Millennial generation is threatened by a number of trans-national teachings and ideology that spread in social media and internet networks. Hence, the young generation is expected to have critical thinking and be selective in receiving a new ideology. They are suggested to learn more and ask their parents as well as reading books on the nation’s history. These emerged in a dialogue conducted in Mandiri auditorium, Faculty of Social and Political Sciences UGM (Universitas Gadjah Mada), on Friday (16/12).
Diasma Sandi Swandaru, young researcher from Centre for Pancasila Studies UGM, viewed that ideological teachings may come from anywhere. But he suggested the millennial generation if they doubt a certain teaching or ideology that they have just learned, they should ask their parents as their immediate family. "If you’re exposed to various teachings, return to your family or parents. Don’t believe the people that you’ve just met, even if their analogy is right. Our parents are honest and will not deceive their children,” he said.
In his opinion, the transnational teaching and ideology entered all elements of life. If there is a new ideology that will replace Pancasila as the state guidelines, he said, the young generation has to reject it and instead read history books to strengthen their stance. “Return to the onset of the establishment of this nation,” he said.
Former President of UGM Student Chapter, Obed Kresna Widyapratistha, said it was very easy to tell apart the group that love Pancasila and that doesn’t. Those who love Pancasila, in his opinion, love diversity, maintain tolerance, and protect the minority. “The one that doesn’t love Pancasila usually dislikes diversity, not caring towards the minority and not protecting them so these people are getting more marginalised,” he said.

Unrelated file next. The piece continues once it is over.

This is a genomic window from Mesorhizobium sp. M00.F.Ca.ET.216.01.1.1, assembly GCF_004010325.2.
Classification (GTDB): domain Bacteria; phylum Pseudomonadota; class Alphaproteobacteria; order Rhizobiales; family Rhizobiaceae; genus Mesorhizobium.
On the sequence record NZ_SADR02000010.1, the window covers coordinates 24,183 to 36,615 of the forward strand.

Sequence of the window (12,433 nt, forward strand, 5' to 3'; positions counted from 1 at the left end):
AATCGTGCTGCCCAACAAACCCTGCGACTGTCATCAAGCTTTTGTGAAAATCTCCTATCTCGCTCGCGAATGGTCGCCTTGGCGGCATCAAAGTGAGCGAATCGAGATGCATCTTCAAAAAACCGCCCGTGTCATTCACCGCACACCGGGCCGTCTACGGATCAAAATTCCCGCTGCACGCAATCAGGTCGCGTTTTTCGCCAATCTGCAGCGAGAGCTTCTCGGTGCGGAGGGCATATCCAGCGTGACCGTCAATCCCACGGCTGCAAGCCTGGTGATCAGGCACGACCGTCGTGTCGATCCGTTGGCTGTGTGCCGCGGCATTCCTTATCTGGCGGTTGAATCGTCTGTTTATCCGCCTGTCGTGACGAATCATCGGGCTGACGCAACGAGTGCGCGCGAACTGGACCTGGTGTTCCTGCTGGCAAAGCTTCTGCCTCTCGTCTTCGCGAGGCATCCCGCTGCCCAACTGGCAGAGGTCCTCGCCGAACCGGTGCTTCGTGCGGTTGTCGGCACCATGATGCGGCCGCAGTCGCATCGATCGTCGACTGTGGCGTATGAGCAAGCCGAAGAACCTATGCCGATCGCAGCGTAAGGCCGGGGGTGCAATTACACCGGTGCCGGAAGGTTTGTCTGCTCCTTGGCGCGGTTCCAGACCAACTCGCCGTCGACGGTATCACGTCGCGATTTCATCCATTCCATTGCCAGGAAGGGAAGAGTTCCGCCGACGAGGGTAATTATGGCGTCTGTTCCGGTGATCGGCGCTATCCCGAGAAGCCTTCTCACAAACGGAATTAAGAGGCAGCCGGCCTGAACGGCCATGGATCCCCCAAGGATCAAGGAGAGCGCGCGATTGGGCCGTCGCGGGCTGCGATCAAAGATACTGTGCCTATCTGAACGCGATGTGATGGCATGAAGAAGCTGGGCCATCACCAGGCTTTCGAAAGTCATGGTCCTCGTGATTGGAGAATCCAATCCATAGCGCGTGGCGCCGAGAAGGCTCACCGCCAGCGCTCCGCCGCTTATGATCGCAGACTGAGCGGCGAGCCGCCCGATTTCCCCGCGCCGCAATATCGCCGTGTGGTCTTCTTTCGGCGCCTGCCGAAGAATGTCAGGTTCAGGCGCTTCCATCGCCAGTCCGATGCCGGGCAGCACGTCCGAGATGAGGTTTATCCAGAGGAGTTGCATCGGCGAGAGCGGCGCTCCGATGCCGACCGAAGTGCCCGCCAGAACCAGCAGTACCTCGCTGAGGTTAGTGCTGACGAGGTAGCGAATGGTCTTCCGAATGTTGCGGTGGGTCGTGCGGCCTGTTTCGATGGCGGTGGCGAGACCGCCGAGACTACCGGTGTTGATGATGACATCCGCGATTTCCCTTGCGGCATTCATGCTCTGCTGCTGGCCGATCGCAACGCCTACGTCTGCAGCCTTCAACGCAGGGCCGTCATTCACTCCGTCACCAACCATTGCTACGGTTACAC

They will also close their eyes if there are people getting evicted or beaten, and ignoring poverty and corruption. “The young people that love Pancasila would not let these all, poverty, corruption, destruction in nature, human rights abuse, and injustices,” he said.
He suggested the young people to implement the values of Pancasila in their daily life and open dialogue with members of society.
Meanwhile, a young activist from Nahdlatul Ulama organisation and student of UIN Sunan Kalijaga Yogyakarta, Arin Mamlakah Kalamika, said millennial generation was those that have a vision to benefit the society through their works. “An amazing millennial generation is those that perform real work, inspired by the teachings from the Holy Books, and develop local products and resources,” she said.